Labour Pains_Economist_02-12-1994

Labour - The Economist Saturday Schools Brief Labour pains UNEMPLOYMENT is costly in many ways Apart from the human suffering the economy as a

Info iconThis preview shows pages 1–2. Sign up to view the full content.

View Full Document Right Arrow Icon
1 The Economist Saturday, February 12, 1994 Schools Brief: Labour pains UNEMPLOYMENT is costly in many ways. Apart from the human suffering, the economy as a whole suffers through loss of output and the cost to taxpayers of welfare benefits. Yet despite such waste and despite reams of learned economic articles, governments have failed to solve the problem. Few people remember when unemployment in OECD countries averaged a modest 2-3% of the labour force during the 1950s and 1960s. Today, a record 35m people, or 8.5%, are on the dole, up from 25m as recently as 1990. Some countries have been hit harder than others: Japan's official jobless rate is only 2.9%, Spain's is a horrendous 23.1%. Indeed, Europe as a whole is an unemployment black spot: the average jobless rate in the European Union (EU) is expected to hit 12% this year, almost double America's 6.5%. It was not always so. In the 1960s and 1970s America's unemployment rate was twice Western Europe's (see chart 1). (chart 1 omitted) It is only since the early 1980s that Europe has had a higher rate than America. While America's current jobless rate is slightly lower than in 1980, Europe's dole queues have lengthened unremittingly over the past two decades, from 2.4% in 1970, to 6% in 1980, to almost 12% now. Movements in unemployment reflect the difference between the growth in the labour force--ie, people who are looking for jobs--and the change in employment. The size of the labour force depends on the growth in the population of working age and the proportion who want to work. More women, for example, have joined the labour force over the past few decades. The faster the growth in the labour force, the faster employment must grow simply to hold unemployment steady. Demographic changes are therefore sometimes blamed for the rise in European unemployment over the past decade. Europe's labour-force growth did accelerate in the 1980s as the baby boomers of the 1960s became job-seekers. But this does not explain the different paths of unemployment in different countries: the labour force in the EU actually grew more slowly in the 1980s (0.8% a year) than in America (1.7%). Europe's big problem has been its failure to create jobs. Since 1960 employment has risen by 84% in America and by 46% in Japan; over the same period, European employment has risen by a paltry 6% (see chart 2). (Chart 2 omitted) Countries measure unemployment in different ways, so national jobless rates are not always strictly comparable. One method of compiling the figures, used in America, is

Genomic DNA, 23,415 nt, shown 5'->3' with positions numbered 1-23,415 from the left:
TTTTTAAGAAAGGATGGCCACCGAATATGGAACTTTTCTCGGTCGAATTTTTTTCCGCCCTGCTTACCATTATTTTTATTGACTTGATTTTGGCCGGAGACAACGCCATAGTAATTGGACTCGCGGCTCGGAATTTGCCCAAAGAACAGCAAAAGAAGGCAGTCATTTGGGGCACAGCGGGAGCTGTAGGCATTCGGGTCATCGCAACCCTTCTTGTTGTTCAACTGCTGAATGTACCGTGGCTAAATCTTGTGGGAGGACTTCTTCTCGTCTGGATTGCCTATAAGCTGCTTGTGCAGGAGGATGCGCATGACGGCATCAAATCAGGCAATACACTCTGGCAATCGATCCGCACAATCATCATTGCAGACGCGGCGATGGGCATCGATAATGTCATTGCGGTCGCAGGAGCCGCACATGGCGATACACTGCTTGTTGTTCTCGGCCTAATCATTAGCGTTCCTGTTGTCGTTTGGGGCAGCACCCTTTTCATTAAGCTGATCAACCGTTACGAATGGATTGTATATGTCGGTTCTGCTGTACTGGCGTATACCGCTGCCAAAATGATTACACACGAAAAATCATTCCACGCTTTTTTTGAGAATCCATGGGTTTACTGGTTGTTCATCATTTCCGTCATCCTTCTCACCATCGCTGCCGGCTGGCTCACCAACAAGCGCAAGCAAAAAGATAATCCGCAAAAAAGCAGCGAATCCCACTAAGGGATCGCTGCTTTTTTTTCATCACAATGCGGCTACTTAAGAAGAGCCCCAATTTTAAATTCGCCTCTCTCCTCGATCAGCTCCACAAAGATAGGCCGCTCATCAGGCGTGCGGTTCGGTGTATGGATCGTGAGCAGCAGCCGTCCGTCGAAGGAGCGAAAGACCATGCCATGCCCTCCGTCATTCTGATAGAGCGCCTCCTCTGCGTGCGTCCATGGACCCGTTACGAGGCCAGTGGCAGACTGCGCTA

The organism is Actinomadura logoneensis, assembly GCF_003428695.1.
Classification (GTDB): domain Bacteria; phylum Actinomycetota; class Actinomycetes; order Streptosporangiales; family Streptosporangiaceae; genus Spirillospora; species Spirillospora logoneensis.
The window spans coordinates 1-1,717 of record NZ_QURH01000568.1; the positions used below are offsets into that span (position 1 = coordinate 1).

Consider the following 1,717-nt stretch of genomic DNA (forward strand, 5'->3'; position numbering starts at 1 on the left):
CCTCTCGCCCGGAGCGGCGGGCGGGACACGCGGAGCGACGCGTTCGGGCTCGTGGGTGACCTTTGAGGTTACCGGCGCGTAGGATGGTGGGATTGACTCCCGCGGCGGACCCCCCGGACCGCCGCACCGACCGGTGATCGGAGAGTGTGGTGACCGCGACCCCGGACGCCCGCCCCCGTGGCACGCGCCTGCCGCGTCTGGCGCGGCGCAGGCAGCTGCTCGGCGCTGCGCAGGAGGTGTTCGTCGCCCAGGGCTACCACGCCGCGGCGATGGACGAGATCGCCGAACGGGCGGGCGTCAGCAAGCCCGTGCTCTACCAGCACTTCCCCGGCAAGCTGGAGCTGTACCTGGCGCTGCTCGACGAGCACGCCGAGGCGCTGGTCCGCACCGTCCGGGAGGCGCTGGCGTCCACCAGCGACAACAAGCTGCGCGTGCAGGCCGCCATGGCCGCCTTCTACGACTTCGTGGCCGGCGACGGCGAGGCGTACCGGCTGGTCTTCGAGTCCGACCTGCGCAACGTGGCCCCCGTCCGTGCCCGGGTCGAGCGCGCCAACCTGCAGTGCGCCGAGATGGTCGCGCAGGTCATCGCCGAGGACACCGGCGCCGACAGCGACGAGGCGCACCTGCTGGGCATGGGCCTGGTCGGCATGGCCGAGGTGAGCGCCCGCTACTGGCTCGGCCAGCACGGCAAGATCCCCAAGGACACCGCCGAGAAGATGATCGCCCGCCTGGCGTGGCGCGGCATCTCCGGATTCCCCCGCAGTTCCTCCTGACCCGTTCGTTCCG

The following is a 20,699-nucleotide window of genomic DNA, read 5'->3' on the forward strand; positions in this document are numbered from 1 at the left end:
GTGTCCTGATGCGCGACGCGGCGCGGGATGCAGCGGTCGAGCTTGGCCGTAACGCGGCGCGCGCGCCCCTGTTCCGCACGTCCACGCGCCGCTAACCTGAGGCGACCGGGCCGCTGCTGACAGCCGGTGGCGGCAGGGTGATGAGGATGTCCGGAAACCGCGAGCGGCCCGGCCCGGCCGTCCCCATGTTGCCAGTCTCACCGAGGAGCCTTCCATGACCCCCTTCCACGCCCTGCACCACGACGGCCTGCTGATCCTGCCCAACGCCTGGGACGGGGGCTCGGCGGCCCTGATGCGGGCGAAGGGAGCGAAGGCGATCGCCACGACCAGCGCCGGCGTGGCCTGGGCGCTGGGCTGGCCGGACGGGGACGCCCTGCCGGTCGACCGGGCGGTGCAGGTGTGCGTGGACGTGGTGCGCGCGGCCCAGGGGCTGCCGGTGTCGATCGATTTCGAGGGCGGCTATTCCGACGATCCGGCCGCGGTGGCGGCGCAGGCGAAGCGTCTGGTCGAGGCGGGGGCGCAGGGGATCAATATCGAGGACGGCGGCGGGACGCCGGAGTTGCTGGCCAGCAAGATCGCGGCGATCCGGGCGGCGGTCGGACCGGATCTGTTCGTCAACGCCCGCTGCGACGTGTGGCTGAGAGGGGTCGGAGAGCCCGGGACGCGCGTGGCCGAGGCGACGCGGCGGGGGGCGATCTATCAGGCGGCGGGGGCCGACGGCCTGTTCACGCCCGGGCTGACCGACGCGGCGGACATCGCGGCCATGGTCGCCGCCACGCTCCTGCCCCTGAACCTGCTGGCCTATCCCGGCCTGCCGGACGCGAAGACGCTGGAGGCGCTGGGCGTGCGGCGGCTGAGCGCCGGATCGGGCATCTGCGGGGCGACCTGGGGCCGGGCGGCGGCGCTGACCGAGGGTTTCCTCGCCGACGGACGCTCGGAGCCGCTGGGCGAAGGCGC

Background image of page 1

Info iconThis preview has intentionally blurred sections. Sign up to view the full version.

View Full DocumentRight Arrow Icon
Image of page 2
This is the end of the preview. Sign up to access the rest of the document.

This note was uploaded on 03/02/2010 for the course BUAD 350 taught by Professor Safarzadeh during the Spring '07 term at USC.

Page1 / 3

Labour - The Economist Saturday Schools Brief Labour pains UNEMPLOYMENT is costly in many ways Apart from the human suffering the economy as a

This preview shows document pages 1 - 2. Sign up to view the full document.

View Full Document Right Arrow Icon
Ask a homework question - tutors are online